October 2015 FEW Women’s Start-up Club Recap: Recovering From Disaster with Tracery Northcott
Recap by Sarah Everitt Furuya, Organizer of Women’s Start-up Club
On Tuesday October 27, 22 small business owners and aspiring small business owners and entrepreneurs gathered to hear Tracey Northcott’s story of disaster, resilience, recovery and diversification in her business.
Tracey is the VP of international communications at Enfour, a 20-year old family business that provides dictionary apps for mobile phones and other devices, as well a host of other products, and is the global service provider for the Oxford English dictionary among others.
Tracey walked us through her business set up, growth and challenges and explained how the biggest challenge facing her business as an app provider is piracy, with hundreds of thousands of pirated apps in the market competing for Enfour’s legitimate profit. To combat this problem, Enfour had preventative measures in place including sending Shame Tweets to Twitter from any apps that registered “pirated”, but later abandoned this tactic. However, not before it created a disaster!!! Yes, you can guess what happened. The tweet was accidentally sent as a false positive to many legitimate customers as they installed updates.
In the weeks that followed, Tracey dealt with more than 800 customer support mails. Although the vast majority of the customers were happy with how Enfour handled the problem, the following media frenzy in the tech world was a shock.
Tracey dealt with thousands of Tweets, threatening emails, message boards filled with disparaging messages, trolls, and even personal threats with photos of Tracey found online.
Tracey’s pragmatic response and her story are inspiring, and the following are lessons learned which, as entrepreneurs, we can add to our own.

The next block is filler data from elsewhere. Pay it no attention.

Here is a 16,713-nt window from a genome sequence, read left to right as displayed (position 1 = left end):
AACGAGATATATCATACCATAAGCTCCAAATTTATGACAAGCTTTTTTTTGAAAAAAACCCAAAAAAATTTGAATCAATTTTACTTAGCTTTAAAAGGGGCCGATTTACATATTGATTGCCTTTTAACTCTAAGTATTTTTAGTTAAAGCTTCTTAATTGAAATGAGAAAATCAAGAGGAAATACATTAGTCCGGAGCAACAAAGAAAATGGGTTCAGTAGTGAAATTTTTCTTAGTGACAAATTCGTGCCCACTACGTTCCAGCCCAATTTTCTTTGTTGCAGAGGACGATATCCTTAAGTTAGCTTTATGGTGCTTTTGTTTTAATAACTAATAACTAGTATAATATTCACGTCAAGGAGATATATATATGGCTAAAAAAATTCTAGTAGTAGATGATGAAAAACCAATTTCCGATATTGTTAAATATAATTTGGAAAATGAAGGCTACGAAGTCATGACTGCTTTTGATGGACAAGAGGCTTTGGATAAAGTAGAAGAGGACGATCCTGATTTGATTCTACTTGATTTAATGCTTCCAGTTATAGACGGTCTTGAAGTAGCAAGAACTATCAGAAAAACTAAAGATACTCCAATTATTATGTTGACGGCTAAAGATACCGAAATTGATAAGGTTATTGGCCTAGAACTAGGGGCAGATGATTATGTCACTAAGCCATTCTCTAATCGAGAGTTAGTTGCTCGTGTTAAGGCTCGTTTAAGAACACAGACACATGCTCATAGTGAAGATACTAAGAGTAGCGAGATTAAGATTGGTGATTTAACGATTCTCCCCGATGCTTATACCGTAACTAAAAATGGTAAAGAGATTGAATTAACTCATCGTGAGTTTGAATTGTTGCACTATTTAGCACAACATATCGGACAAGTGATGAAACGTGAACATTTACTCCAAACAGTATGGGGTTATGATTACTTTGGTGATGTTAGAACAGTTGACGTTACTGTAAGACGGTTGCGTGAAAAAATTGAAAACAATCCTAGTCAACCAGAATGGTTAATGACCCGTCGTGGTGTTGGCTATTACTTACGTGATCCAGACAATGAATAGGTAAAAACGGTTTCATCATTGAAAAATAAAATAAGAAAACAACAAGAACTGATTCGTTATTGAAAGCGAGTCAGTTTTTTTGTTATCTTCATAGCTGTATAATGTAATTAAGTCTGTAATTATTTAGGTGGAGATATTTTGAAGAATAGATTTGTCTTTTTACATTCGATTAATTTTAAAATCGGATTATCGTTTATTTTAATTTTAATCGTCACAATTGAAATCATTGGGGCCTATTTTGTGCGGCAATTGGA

ADMIT MISTAKES TAKE FULL RESPONSIBILITY AND DO NOT BLAME, SHIFT OR MAKE EXCUSES. EVER! Have a standard set responses to be agreed upon in the company to relieve customer concerns, and as soon as possible answer their questions.
Do not waver from this message and direct it to all customers. Never, ever, engage with the media frenzy, troll frenzy or online discussions. Try to avoid reading them, at all costs.
Distance yourself from such negativity and focus on customers. Stay off Twitter and use the tools available to block haters, trolls and threats. Or just ignore them. Personalize the greeting and ending in messages to legitimate customers affected by such a mistake, and don’t’ waiver from the main message in the body.
– Surround yourself with good people who will support you and make your life more fulfilling on a daily basis, this will help build resilience
– Seek feedback from trusted friends in the industry to get a view of how it actually looks from the outside
– It will probably blow over with time
– Have a plan and stick to it
– Separate your business from you; remember even when people get personal, it isn’t personal, it is not about you, even when it is about you, it isn’t
– Focus on your customers; you are there to provide a service or a product and if you have customers it is essential to get back to business as usual, as soon as possible
– Your customers are your focus; again, your business exists to provide a service you believe in to people who want it
– Did I mention it’s about your customers and not you?
– Be tenacious and take pride in it
– Move on quickly and continue business as usual